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What I would do, here in Washington state...

Park the vehicle on my own property. Preferably somewhere accessable and viewable from the road, but not with a totally unobstructed view from the road. So anyone driving by can see it, but probably wouldn't notice it.

Go to the tabs place. (Where you get plates, tabs, registration, title, etc..) And get a "junk vehicle report". Or "Abandoned vehicle report".

Call the local cops and ask them to come out and do the junk vehicle report. (Here, you need to have gone and gotten the form, yourself, but the cop is the one to fill it out.) When the cops get there, tell them the vehicle was abandoned there 6 months or more, before.

A white lie, if you know the vehicle has been sitting around somewhere else, abandoned for that long. The point is that the vehicle has been sitting somewhere for that long. The cop doesn't care if it was sitting fifteen feet further away, or fifteen miles further away. It was abandoned.

When the cop fills the form out, s/he will put in the last known owner's name and address, in the proper space.

Soon as the report is filled out, you copy it at kinko's or wherever. Then send a copy of it to the previous owner's address, as it appears on the form. Send it registered. Required signature to accept. (Note, you are not responsible for making sure that the previous owner still lives at that address. If they don't, well you did what the law required...)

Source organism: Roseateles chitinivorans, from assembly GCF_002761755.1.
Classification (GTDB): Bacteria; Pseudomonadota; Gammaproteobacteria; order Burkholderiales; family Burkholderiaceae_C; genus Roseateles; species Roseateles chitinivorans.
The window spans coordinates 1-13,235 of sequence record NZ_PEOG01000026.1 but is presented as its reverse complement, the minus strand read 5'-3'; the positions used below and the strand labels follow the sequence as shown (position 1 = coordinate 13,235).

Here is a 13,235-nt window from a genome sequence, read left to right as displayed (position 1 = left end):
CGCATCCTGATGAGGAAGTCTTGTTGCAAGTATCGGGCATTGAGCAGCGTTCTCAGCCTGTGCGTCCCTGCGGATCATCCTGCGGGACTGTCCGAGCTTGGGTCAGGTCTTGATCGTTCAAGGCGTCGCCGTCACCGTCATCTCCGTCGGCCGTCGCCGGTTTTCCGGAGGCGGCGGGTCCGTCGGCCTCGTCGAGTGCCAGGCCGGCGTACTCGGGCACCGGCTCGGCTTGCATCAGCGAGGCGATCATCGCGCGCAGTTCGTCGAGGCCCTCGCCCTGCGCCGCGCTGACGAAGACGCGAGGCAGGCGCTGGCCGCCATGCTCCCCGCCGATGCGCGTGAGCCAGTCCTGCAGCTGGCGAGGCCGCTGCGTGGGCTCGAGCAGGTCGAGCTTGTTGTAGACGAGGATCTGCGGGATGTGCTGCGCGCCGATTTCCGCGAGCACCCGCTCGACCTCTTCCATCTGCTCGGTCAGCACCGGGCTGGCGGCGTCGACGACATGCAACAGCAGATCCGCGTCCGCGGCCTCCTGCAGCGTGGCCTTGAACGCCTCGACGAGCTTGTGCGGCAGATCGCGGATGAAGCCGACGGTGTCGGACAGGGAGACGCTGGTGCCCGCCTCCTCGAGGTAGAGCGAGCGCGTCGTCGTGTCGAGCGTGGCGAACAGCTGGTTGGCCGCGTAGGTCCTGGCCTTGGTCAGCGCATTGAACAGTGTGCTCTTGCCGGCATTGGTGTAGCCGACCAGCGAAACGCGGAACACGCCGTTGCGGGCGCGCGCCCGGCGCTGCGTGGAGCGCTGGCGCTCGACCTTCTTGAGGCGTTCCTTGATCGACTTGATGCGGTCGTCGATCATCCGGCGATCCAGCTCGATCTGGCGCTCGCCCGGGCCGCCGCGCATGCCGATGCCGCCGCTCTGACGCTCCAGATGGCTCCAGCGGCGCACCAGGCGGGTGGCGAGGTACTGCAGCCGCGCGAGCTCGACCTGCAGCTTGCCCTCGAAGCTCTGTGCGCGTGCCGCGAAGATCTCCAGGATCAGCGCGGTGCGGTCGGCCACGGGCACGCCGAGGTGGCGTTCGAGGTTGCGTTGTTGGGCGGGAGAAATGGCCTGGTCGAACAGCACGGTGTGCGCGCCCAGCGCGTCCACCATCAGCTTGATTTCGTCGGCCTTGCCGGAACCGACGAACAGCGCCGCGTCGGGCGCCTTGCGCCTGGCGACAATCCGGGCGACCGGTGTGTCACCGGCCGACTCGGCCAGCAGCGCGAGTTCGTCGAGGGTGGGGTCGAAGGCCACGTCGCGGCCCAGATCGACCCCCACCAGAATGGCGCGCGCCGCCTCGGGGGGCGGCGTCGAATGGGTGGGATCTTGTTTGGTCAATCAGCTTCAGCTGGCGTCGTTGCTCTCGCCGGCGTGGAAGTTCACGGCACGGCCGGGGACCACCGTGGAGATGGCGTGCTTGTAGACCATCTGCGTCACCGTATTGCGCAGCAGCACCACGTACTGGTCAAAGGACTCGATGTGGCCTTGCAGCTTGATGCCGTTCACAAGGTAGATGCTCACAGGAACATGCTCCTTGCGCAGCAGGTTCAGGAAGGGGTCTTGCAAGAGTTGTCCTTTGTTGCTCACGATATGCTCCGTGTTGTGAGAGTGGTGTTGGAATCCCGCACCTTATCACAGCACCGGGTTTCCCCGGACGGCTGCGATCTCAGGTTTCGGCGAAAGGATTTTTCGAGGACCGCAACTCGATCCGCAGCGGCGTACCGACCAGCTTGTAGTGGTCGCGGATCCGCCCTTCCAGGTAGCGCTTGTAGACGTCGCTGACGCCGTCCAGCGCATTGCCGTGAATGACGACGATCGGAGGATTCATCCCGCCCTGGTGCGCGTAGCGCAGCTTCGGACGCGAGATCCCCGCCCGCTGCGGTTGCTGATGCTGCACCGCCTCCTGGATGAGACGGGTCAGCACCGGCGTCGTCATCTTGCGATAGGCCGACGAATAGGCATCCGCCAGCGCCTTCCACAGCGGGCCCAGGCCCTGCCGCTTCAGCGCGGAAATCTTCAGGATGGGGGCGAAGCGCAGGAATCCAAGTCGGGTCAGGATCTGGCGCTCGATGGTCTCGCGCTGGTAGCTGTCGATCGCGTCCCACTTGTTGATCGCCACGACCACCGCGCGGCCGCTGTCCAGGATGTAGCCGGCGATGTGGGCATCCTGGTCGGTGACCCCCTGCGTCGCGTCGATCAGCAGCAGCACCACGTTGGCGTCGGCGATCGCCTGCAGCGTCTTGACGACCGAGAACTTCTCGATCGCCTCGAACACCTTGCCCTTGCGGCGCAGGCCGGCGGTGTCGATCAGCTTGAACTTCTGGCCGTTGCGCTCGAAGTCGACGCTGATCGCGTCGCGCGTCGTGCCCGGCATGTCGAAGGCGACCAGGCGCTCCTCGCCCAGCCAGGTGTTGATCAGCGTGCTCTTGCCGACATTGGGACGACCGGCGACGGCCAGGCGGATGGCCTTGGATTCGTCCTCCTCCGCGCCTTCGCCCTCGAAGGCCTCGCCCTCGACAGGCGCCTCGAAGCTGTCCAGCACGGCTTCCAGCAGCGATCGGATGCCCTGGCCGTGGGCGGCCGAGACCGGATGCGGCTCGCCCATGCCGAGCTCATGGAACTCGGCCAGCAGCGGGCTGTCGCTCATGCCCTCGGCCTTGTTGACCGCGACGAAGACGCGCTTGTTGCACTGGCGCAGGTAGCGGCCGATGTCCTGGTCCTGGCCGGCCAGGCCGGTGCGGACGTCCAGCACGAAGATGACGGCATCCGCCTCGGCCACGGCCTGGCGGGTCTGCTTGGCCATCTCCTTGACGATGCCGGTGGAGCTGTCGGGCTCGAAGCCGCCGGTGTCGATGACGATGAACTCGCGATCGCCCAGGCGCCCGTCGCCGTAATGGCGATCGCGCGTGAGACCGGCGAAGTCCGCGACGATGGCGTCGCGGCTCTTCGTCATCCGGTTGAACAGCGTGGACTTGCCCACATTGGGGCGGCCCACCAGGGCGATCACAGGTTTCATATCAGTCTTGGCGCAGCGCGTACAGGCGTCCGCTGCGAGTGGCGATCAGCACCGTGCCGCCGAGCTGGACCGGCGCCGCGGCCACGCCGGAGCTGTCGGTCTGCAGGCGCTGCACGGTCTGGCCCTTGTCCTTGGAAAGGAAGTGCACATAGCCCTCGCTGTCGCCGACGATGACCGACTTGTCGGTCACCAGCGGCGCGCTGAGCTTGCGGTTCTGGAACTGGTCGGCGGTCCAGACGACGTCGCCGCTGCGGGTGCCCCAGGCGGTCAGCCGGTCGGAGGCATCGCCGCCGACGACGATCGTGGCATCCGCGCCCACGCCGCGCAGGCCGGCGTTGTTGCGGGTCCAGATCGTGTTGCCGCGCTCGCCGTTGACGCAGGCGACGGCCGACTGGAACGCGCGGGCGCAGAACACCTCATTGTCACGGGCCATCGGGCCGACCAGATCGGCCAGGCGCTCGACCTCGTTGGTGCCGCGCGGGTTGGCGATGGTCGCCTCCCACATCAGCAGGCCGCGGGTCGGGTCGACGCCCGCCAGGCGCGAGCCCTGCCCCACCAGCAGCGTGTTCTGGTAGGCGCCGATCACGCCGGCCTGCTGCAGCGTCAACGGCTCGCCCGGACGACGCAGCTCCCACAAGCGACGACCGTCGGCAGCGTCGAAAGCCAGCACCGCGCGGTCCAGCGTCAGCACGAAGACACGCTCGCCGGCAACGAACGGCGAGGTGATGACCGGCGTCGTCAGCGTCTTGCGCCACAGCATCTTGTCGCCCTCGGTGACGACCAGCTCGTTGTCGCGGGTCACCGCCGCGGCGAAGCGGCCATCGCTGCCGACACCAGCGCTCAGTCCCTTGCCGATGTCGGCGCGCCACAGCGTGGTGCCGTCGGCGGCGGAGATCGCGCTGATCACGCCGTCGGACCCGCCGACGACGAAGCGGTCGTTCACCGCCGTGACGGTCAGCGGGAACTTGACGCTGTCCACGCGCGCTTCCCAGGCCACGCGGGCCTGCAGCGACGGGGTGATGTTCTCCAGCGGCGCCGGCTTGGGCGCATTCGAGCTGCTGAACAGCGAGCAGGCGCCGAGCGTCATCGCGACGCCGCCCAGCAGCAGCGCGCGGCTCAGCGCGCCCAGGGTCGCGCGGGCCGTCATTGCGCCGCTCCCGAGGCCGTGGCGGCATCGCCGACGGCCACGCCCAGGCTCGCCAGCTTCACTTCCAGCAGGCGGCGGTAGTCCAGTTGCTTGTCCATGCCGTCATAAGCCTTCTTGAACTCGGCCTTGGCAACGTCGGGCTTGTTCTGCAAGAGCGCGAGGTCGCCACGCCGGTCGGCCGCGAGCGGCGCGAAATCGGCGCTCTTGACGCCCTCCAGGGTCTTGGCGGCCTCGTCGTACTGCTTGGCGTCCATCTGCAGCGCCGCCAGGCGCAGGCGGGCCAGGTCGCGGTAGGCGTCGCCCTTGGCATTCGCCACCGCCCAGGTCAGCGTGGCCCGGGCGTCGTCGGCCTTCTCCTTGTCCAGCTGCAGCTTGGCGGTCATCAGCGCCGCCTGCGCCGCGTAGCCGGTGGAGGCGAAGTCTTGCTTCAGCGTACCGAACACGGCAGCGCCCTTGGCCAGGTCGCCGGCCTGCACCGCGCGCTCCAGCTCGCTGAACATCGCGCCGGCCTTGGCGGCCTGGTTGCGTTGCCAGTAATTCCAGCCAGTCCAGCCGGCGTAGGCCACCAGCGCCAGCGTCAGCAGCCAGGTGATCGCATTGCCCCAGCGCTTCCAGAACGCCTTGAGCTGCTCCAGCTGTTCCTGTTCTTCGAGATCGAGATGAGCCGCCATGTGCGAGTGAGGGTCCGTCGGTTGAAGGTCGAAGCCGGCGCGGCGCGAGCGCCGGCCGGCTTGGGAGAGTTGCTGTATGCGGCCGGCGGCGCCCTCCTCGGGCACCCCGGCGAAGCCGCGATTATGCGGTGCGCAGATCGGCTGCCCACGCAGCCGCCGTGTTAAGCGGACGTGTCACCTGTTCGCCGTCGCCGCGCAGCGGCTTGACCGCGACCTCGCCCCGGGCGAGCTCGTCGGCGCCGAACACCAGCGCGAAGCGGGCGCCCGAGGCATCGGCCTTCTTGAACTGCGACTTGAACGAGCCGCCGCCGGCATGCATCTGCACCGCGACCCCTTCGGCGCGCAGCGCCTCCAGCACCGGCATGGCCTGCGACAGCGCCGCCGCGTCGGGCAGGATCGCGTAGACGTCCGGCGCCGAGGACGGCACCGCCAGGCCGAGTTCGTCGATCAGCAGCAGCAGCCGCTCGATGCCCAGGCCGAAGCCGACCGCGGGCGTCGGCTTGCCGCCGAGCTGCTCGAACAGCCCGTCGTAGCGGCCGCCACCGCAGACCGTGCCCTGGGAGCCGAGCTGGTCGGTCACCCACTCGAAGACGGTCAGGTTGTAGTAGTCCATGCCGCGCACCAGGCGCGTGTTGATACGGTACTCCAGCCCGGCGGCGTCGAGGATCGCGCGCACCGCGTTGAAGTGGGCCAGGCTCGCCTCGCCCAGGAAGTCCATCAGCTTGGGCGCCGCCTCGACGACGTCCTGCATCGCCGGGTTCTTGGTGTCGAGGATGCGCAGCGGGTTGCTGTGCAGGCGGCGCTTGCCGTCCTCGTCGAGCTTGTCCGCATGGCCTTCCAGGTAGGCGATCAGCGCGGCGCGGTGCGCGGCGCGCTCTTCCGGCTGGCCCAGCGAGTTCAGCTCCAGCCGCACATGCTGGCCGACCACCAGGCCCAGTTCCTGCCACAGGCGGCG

Wait 15 days. If the previous owner doesn't get back to you, then take your report back to the tabs place.

They will notarize and sign the form for you.

At that point, you "own" the vehicle. You can sell it, scrap it, or whatever.

If you decide to fix it and drive it, then you have to take it to be inspected by the state police. After it passes inspection, the tabs place will sell you plates, tabs, registration, and issue a sort of title.

That 'sort of title' means that for three years, the previous owner can still claim the vehicle. But only if they had filed a stolen vehicle report before you filed the junk vehicle report.

That last bit is kind of oxymoronish. When the cop comes out to do the junk vehicle report, the first thing he does after getting the VIN, is to check for stolen vehicle reports. And it doesn't matter where the vehicle is registered, nor where you are... a previous stolen vehicle report will show up, when the cop checks. So, once s/he has filled out the form and handed it back to you, you already know there have been no stolen vehicle reports.

This all sounds more complicated than it really is. It's really very simple. The most difficult part is waiting for the cop to get to your house to do the report.
 

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Discussion Starter · #7 ·
Thanks for the input. I haven't looked into NC's policy on abandoned vehicles, but it's too late in this case as my Inspector knows I've already got it. I deal with him on a regular basis(he just told me I'm due for my annual audit). Being that he could jerk my license in a heartbeat, I feel honesty is the best policy! Besides, I'm not a good liar....I have trouble remembering who I told which lie to!<bfg> But that info might be useful in the future, particularly for someone that doesn't have business dealings with the DMV.